NYE 2013: Celebrate by Raising a Glass, Not a Gun

New Year's Eve brings out an odd Southern tradition: Celebratory gunfire.

At first I thought I was dreaming.

But drip, drip, drip of rainwater hit my forehead with enough regularity to wake me up from my sleep.

So I stared at the ceiling, grumbled, got the bucket and pushed the bed out of the way.

The roofer who came to fix the leak a few days later put a small piece of metal in my hand that he extracted from the roof and explained it was the genesis of what had become a fairly sizable hole.

"What is it," I asked him.

"It's a bullet," he answered with a look that suggested he thought I was some sort of bumpkin for not knowing.

"Well, how did it get up there," I asked.

"New Year's probably. People shoot their guns for New Year's Eve to ring in the new year."

Funny, up until then, I only saw people in the Middle East and the Balkans marking joyous occasions by celebratory gunfire up into the air.

So now on yet another New Year's Eve, I'm steeling myself to the pop-pop-pop sounds that will pierce the night as the world welcomes 2013.

Anyone who remembers basic rules of gravity, knows that what goes up, must come down.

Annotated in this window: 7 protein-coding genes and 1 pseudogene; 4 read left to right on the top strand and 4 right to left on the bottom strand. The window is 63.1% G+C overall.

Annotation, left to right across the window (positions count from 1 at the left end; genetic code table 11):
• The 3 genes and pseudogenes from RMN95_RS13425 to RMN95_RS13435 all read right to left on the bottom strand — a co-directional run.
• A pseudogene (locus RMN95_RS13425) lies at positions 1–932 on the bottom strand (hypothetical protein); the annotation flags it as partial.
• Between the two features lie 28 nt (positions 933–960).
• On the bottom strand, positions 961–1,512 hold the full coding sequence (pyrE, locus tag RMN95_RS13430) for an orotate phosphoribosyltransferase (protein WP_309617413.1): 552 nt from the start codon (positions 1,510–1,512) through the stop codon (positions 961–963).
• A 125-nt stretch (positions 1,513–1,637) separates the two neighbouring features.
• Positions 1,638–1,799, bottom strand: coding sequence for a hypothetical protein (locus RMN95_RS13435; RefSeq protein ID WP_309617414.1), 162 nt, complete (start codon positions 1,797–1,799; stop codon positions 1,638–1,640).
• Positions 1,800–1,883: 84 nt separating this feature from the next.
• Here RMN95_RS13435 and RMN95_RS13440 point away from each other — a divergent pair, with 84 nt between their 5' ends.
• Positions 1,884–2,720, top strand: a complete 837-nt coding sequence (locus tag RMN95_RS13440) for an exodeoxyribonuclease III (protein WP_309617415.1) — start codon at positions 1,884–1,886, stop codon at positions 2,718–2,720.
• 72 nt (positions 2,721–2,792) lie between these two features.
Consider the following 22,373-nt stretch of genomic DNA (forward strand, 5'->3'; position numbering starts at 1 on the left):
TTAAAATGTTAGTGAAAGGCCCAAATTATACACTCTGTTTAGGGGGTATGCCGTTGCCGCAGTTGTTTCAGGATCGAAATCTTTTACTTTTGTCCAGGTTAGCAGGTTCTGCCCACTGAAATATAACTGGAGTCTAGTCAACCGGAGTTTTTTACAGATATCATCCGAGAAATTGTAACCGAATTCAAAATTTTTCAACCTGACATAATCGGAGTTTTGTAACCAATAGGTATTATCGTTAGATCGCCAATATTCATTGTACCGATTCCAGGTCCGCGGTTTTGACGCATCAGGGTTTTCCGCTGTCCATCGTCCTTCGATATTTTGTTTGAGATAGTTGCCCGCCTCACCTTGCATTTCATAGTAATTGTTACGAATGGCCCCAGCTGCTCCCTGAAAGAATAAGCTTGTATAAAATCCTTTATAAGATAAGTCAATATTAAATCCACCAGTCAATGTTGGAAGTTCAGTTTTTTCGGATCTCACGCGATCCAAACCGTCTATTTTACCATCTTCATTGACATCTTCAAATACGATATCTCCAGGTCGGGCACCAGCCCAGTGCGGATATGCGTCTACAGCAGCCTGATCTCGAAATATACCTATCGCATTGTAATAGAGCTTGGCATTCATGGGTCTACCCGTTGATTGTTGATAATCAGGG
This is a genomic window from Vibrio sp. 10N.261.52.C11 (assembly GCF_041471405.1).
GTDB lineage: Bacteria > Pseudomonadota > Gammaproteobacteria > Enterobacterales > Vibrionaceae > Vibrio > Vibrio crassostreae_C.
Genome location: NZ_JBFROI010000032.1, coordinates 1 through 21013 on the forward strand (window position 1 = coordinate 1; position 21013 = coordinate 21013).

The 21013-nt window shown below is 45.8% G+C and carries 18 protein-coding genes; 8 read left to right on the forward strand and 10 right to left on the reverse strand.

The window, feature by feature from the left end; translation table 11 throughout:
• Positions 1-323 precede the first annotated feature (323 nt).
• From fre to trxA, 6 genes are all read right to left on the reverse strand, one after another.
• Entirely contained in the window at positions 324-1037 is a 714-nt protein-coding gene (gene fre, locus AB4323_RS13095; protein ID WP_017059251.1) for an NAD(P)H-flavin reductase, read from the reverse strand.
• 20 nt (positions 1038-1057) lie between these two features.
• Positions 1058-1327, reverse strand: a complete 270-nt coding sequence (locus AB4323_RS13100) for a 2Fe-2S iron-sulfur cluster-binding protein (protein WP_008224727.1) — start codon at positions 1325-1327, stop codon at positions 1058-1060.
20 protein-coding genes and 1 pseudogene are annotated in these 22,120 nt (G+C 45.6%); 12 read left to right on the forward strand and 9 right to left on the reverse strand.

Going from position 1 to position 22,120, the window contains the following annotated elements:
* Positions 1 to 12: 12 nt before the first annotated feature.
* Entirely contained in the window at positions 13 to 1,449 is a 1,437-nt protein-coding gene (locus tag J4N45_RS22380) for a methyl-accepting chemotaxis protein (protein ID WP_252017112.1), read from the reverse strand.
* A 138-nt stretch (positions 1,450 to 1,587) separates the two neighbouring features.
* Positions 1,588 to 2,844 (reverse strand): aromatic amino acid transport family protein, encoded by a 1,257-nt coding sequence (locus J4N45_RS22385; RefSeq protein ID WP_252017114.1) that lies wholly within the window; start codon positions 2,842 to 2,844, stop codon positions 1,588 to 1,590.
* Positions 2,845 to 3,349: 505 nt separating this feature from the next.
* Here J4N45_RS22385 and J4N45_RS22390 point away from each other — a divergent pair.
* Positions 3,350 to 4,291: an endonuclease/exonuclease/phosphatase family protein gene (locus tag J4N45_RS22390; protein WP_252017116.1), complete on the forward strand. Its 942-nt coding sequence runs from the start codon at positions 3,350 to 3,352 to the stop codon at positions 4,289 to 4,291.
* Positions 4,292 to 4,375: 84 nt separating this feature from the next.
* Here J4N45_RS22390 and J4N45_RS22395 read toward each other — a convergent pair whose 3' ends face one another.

And as the Atlanta Police Department notes, a bullet can travel up to a mile high and then come down.

And that bullet — like the one in my roof — has to land somewhere.

Should it hit someone, it could have the same effect as being shot by a person purposefully aiming at a victim.

By shooting a gun in the air, you could cause property damage, serious injury or the death of another person and not even know it.

"We would like to remind Atlanta’s citizens of the danger involved from shooting firearms into the air," APD Sgt. Gregory Lyon said. "Falling bullets can seriously injure or even kill."

APD is bracing itself for an increase in calls related to shots fired and fireworks that sound like gunfire, Lyons told East Atlanta Patch.

"It is common for callers to confuse the two," he said. "Many times I have been sent to investigate shots fired only to discover it was nothing more than fireworks. It is safe to say, however, that we respond to more “shots fired” calls on New Year’s Eve than almost any other day of the year."

Even so, he advised that people should call 911 anytime they hear anything that sounds like gunfire and that celebratory gunfire is illegal.

"Celebratory gunfire is against the law and discharging a weapon is a misdemeanor offense," Lyons said. "That means you could spend up to a year in jail and face a $1,000 fine."


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